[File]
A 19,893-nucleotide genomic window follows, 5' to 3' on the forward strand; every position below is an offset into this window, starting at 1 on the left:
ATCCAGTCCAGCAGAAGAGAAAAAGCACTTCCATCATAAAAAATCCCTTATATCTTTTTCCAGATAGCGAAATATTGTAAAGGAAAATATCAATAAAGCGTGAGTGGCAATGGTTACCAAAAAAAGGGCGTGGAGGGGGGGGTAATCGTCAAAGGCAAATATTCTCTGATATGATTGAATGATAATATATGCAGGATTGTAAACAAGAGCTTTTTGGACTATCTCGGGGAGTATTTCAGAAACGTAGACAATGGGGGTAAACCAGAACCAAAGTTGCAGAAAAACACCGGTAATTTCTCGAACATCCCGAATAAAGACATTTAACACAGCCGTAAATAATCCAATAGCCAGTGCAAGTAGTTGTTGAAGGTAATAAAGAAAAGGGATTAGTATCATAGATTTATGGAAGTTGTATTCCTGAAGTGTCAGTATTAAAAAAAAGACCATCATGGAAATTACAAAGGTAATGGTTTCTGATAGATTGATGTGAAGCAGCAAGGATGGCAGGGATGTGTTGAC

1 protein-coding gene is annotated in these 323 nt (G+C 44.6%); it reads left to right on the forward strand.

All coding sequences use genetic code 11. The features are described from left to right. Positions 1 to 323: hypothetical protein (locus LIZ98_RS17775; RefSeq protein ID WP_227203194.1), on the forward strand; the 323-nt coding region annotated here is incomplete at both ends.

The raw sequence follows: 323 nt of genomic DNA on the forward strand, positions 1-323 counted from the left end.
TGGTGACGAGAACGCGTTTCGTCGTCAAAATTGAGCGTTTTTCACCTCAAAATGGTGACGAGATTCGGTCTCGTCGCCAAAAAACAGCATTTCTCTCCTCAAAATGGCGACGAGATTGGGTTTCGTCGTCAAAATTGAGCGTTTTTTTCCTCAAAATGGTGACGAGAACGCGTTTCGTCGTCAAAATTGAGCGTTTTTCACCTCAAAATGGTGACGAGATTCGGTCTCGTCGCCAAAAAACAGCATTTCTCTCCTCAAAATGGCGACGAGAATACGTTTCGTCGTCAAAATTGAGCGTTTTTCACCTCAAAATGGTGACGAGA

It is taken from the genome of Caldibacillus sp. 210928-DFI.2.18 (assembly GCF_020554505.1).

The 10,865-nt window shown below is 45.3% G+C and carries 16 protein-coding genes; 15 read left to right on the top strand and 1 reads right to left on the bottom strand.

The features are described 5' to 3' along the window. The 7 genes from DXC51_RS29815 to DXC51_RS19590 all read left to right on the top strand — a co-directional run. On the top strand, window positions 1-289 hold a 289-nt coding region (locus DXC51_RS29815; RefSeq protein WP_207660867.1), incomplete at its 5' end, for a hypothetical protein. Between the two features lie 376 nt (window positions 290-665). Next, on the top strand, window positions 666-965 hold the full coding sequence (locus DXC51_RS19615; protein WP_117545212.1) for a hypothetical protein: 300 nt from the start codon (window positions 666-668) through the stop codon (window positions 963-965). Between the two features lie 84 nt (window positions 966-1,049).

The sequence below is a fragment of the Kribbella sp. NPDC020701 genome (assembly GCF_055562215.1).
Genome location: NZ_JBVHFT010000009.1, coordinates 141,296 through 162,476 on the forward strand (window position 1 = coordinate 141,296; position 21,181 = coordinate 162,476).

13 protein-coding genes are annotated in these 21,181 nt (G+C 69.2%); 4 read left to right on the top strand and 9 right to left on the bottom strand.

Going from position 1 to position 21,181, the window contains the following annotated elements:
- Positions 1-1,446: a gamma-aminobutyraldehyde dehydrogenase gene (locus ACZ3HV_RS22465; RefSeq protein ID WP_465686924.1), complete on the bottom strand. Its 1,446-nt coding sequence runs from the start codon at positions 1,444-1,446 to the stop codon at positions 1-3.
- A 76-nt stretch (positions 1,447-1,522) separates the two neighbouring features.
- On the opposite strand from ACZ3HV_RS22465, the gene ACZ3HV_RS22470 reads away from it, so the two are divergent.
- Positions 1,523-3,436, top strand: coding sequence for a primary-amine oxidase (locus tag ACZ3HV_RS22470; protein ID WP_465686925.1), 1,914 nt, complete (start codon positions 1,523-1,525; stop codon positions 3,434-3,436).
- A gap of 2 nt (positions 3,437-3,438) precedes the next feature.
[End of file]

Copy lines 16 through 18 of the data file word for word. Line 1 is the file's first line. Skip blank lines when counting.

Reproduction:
- On the opposite strand from ACZ3HV_RS22465, the gene ACZ3HV_RS22470 reads away from it, so the two are divergent.
- Positions 1,523-3,436, top strand: coding sequence for a primary-amine oxidase (locus tag ACZ3HV_RS22470; protein ID WP_465686925.1), 1,914 nt, complete (start codon positions 1,523-1,525; stop codon positions 3,434-3,436).
- A gap of 2 nt (positions 3,437-3,438) precedes the next feature.